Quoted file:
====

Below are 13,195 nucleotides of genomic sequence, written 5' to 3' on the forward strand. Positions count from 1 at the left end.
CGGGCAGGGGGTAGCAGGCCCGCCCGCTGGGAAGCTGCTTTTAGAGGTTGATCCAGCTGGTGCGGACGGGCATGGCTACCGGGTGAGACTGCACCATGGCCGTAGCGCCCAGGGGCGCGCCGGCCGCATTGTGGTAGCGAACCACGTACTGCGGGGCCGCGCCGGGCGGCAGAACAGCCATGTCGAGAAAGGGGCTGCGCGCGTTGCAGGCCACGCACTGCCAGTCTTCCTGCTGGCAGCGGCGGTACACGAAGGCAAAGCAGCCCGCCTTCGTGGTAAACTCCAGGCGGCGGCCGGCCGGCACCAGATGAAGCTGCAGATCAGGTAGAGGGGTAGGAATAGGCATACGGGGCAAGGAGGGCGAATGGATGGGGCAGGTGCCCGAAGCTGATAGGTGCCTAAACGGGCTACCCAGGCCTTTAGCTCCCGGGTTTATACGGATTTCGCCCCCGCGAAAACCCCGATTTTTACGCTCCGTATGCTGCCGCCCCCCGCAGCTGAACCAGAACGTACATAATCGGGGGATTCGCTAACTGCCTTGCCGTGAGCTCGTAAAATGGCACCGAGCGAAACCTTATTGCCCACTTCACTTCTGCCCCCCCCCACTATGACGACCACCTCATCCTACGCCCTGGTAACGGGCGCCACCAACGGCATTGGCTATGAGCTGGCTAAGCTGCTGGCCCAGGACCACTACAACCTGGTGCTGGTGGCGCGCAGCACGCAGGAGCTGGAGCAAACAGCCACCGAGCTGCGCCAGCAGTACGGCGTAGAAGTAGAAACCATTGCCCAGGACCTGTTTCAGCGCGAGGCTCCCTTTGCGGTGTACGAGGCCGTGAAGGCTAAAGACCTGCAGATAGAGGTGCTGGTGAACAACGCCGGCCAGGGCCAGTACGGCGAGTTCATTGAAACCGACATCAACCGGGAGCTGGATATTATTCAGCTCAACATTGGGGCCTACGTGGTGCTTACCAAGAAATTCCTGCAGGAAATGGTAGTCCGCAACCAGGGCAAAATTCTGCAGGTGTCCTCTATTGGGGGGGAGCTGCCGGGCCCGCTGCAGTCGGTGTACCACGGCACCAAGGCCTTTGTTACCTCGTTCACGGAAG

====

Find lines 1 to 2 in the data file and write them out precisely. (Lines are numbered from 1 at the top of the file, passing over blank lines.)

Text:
Below are 13,195 nucleotides of genomic sequence, written 5' to 3' on the forward strand. Positions count from 1 at the left end.
CGGGCAGGGGGTAGCAGGCCCGCCCGCTGGGAAGCTGCTTTTAGAGGTTGATCCAGCTGGTGCGGACGGGCATGGCTACCGGGTGAGACTGCACCATGGCCGTAGCGCCCAGGGGCGCGCCGGCCGCATTGTGGTAGCGAACCACGTACTGCGGGGCCGCGCCGGGCGGCAGAACAGCCATGTCGAGAAAGGGGCTGCGCGCGTTGCAGGCCACGCACTGCCAGTCTTCCTGCTGGCAGCGGCGGTACACGAAGGCAAAGCAGCCCGCCTTCGTGGTAAACTCCAGGCGGCGGCCGGCCGGCACCAGATGAAGCTGCAGATCAGGTAGAGGGGTAGGAATAGGCATACGGGGCAAGGAGGGCGAATGGATGGGGCAGGTGCCCGAAGCTGATAGGTGCCTAAACGGGCTACCCAGGCCTTTAGCTCCCGGGTTTATACGGATTTCGCCCCCGCGAAAACCCCGATTTTTACGCTCCGTATGCTGCCGCCCCCCGCAGCTGAACCAGAACGTACATAATCGGGGGATTCGCTAACTGCCTTGCCGTGAGCTCGTAAAATGGCACCGAGCGAAACCTTATTGCCCACTTCACTTCTGCCCCCCCCCACTATGACGACCACCTCATCCTACGCCCTGGTAACGGGCGCCACCAACGGCATTGGCTATGAGCTGGCTAAGCTGCTGGCCCAGGACCACTACAACCTGGTGCTGGTGGCGCGCAGCACGCAGGAGCTGGAGCAAACAGCCACCGAGCTGCGCCAGCAGTACGGCGTAGAAGTAGAAACCATTGCCCAGGACCTGTTTCAGCGCGAGGCTCCCTTTGCGGTGTACGAGGCCGTGAAGGCTAAAGACCTGCAGATAGAGGTGCTGGTGAACAACGCCGGCCAGGGCCAGTACGGCGAGTTCATTGAAACCGACATCAACCGGGAGCTGGATATTATTCAGCTCAACATTGGGGCCTACGTGGTGCTTACCAAGAAATTCCTGCAGGAAATGGTAGTCCGCAACCAGGGCAAAATTCTGCAGGTGTCCTCTATTGGGGGGGAGCTGCCGGGCCCGCTGCAGTCGGTGTACCACGGCACCAAGGCCTTTGTTACCTCGTTCACGGAAG